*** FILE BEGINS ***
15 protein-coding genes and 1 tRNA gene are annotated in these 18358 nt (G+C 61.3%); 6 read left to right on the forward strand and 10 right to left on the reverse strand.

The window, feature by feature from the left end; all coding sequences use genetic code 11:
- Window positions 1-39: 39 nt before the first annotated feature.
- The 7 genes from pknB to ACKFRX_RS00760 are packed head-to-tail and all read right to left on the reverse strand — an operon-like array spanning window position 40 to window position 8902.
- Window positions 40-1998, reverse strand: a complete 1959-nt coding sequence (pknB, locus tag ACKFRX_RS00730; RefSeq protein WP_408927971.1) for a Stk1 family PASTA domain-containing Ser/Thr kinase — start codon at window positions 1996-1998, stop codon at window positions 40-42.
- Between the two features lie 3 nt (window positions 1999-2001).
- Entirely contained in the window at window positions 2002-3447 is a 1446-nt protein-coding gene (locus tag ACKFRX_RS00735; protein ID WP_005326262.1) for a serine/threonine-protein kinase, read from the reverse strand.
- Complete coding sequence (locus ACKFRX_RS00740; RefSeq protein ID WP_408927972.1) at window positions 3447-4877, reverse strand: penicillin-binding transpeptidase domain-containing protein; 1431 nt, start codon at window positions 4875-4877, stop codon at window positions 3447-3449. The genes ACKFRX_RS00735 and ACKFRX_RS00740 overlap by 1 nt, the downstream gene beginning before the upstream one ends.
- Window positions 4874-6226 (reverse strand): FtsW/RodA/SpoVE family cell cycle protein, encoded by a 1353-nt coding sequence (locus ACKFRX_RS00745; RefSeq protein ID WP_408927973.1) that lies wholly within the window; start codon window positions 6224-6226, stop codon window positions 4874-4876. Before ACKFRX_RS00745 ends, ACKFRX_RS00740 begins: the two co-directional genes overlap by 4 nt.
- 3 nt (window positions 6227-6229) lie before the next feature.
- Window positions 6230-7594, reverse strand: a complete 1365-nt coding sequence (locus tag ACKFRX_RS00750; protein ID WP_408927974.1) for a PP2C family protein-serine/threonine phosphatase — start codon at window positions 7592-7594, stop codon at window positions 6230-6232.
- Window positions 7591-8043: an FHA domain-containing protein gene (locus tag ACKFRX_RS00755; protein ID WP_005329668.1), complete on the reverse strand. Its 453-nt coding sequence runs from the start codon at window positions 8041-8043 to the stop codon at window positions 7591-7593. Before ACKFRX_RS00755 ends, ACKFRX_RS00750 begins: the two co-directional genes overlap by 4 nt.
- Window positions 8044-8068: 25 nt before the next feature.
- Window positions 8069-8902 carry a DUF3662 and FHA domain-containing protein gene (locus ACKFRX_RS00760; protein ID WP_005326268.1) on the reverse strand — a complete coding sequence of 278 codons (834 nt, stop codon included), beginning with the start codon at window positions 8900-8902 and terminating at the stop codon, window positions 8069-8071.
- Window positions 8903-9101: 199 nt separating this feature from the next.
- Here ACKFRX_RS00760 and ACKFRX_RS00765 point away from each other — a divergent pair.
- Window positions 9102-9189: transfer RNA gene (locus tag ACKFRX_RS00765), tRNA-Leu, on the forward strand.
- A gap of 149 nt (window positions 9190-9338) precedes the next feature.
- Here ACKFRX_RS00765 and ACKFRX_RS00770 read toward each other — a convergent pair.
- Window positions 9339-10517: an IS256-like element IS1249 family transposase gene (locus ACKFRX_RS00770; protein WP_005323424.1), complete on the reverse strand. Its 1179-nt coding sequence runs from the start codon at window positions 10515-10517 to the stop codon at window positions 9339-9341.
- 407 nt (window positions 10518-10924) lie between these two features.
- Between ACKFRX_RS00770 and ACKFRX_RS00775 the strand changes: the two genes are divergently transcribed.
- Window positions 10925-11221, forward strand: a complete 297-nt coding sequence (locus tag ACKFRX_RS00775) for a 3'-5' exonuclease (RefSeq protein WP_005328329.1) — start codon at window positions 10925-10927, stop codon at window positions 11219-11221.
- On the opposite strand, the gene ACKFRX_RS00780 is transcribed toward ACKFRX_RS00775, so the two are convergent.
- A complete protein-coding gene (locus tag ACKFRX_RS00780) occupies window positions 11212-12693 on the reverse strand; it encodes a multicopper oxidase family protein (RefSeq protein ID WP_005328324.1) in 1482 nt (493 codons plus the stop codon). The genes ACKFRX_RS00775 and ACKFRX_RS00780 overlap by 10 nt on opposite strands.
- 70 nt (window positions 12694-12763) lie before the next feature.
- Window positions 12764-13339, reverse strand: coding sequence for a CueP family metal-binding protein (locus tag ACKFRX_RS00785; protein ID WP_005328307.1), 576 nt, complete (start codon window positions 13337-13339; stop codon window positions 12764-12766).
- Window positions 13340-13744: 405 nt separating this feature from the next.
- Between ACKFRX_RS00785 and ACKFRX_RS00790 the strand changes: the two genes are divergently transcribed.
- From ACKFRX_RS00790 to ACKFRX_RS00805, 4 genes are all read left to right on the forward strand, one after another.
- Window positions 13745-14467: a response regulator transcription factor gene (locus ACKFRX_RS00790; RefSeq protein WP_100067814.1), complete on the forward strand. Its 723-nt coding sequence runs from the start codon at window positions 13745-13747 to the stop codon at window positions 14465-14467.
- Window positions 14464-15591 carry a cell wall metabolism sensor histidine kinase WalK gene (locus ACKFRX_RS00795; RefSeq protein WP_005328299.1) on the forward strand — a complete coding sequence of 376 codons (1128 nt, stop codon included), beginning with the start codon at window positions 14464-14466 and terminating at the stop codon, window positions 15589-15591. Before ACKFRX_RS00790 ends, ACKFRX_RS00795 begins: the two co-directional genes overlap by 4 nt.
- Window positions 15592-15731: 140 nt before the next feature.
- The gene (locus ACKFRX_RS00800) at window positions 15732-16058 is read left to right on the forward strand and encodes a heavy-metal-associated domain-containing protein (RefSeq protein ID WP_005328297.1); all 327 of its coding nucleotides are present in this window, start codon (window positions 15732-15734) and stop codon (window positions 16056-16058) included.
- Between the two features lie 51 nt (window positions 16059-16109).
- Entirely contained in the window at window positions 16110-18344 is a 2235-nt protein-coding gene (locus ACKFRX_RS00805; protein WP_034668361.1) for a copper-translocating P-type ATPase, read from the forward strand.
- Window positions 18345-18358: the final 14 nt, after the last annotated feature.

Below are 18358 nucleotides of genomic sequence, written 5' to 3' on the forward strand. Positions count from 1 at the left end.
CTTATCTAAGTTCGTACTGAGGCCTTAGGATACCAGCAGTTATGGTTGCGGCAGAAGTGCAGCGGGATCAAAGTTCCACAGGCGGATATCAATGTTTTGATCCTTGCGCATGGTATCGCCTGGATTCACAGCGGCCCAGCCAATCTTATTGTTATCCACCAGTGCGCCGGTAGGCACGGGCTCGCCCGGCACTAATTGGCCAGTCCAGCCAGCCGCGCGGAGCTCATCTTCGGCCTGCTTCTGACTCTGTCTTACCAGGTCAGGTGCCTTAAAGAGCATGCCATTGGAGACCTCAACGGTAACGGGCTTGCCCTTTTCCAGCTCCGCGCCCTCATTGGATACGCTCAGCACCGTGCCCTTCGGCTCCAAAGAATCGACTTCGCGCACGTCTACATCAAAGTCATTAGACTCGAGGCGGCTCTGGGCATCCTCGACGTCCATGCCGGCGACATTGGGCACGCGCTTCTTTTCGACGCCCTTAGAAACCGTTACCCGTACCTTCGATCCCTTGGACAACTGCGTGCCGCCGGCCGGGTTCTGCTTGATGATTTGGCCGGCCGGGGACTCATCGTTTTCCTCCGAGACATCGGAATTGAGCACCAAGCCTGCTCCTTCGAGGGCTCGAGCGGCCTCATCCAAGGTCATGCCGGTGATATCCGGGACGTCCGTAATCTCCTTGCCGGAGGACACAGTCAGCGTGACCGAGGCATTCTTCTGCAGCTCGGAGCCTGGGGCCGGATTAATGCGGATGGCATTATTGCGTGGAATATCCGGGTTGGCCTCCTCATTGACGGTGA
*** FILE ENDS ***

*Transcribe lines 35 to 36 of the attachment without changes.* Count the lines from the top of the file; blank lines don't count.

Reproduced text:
- Between the two features lie 51 nt (window positions 16059-16109).
- Entirely contained in the window at window positions 16110-18344 is a 2235-nt protein-coding gene (locus ACKFRX_RS00805; protein WP_034668361.1) for a copper-translocating P-type ATPase, read from the forward strand.